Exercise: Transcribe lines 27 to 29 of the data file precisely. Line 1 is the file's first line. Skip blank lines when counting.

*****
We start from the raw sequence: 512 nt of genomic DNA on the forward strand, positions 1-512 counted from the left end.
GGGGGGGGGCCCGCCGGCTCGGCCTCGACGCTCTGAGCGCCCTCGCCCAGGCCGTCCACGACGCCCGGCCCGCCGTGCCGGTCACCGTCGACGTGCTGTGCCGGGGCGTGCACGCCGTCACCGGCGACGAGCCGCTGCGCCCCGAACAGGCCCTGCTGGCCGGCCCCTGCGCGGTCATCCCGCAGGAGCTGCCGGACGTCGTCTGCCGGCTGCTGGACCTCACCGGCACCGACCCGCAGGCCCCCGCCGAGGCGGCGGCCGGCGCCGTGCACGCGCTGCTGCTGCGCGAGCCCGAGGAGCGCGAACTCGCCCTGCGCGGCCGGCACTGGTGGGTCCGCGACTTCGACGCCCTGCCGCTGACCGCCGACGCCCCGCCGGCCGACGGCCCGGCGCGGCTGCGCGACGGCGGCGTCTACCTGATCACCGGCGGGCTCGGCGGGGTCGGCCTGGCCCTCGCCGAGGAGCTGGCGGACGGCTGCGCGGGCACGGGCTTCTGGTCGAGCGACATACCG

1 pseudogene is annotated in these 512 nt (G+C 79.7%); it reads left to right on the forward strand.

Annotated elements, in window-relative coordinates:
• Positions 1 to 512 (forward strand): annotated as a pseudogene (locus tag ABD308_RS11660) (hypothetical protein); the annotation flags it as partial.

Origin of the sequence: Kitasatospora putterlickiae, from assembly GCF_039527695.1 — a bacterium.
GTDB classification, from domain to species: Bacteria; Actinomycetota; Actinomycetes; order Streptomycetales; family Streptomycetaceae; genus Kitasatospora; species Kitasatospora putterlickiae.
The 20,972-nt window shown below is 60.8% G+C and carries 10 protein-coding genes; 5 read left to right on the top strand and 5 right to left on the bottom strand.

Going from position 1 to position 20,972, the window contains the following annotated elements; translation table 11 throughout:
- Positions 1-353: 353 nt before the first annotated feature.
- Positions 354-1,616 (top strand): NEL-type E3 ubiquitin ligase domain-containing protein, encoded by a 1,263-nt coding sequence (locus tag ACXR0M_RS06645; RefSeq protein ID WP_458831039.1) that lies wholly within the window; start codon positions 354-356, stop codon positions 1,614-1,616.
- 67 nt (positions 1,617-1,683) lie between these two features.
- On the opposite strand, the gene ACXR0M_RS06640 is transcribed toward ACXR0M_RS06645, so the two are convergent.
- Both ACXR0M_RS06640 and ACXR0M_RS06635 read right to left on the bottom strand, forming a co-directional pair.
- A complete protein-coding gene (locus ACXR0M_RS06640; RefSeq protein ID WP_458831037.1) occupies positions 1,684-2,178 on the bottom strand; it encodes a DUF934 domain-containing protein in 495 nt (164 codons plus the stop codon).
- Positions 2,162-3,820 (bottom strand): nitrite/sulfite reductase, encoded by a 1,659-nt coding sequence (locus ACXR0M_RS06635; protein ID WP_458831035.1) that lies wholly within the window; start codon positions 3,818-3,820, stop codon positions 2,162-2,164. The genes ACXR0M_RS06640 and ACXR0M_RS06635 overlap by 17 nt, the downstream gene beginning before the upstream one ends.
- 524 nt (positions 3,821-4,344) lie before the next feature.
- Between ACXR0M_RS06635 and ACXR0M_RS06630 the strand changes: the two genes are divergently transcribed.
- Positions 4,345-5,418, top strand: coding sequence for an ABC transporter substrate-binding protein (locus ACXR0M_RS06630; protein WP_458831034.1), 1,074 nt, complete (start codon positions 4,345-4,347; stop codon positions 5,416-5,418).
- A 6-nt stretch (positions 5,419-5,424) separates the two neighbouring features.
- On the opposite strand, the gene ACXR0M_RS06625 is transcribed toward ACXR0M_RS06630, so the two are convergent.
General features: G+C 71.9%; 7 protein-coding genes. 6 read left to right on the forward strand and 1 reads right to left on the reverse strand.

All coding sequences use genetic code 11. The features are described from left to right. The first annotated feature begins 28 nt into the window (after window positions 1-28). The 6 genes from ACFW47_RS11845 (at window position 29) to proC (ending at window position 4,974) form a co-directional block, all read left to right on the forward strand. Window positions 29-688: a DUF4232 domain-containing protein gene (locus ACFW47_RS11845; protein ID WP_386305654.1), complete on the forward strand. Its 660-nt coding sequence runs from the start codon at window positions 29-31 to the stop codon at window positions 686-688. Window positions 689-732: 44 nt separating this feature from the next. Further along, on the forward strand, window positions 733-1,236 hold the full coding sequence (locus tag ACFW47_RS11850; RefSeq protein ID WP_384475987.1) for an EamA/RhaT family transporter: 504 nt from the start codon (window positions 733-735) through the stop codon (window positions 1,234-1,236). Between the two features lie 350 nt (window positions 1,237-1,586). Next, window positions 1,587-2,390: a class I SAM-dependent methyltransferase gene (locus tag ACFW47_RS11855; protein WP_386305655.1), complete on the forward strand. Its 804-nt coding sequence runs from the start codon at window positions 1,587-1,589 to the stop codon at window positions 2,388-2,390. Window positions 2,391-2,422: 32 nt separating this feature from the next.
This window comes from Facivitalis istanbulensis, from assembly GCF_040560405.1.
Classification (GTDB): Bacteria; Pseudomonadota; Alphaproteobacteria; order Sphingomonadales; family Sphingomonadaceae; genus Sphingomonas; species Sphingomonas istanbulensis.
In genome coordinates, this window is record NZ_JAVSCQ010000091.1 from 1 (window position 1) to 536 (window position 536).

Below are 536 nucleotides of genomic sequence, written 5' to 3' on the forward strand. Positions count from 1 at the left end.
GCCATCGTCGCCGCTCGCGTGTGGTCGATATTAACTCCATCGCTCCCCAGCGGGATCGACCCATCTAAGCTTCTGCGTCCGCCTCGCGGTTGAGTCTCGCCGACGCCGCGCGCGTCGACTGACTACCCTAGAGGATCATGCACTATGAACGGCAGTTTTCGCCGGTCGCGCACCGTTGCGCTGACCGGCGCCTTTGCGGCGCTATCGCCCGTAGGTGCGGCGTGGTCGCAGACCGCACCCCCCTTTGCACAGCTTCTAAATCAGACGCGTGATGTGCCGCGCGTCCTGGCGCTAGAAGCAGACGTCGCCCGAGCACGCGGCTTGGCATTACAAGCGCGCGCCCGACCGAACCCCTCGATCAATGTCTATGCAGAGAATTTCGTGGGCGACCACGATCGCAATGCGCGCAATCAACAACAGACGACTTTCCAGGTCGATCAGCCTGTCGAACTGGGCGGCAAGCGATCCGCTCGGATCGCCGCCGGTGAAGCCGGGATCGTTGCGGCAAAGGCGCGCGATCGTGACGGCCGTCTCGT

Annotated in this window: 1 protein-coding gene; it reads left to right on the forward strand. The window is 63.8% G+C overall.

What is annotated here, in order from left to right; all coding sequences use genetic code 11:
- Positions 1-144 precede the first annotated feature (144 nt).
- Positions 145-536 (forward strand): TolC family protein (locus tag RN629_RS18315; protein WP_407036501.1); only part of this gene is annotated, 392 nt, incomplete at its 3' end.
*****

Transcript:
Below are 536 nucleotides of genomic sequence, written 5' to 3' on the forward strand. Positions count from 1 at the left end.
GCCATCGTCGCCGCTCGCGTGTGGTCGATATTAACTCCATCGCTCCCCAGCGGGATCGACCCATCTAAGCTTCTGCGTCCGCCTCGCGGTTGAGTCTCGCCGACGCCGCGCGCGTCGACTGACTACCCTAGAGGATCATGCACTATGAACGGCAGTTTTCGCCGGTCGCGCACCGTTGCGCTGACCGGCGCCTTTGCGGCGCTATCGCCCGTAGGTGCGGCGTGGTCGCAGACCGCACCCCCCTTTGCACAGCTTCTAAATCAGACGCGTGATGTGCCGCGCGTCCTGGCGCTAGAAGCAGACGTCGCCCGAGCACGCGGCTTGGCATTACAAGCGCGCGCCCGACCGAACCCCTCGATCAATGTCTATGCAGAGAATTTCGTGGGCGACCACGATCGCAATGCGCGCAATCAACAACAGACGACTTTCCAGGTCGATCAGCCTGTCGAACTGGGCGGCAAGCGATCCGCTCGGATCGCCGCCGGTGAAGCCGGGATCGTTGCGGCAAAGGCGCGCGATCGTGACGGCCGTCTCGT

Annotated in this window: 1 protein-coding gene; it reads left to right on the forward strand. The window is 63.8% G+C overall.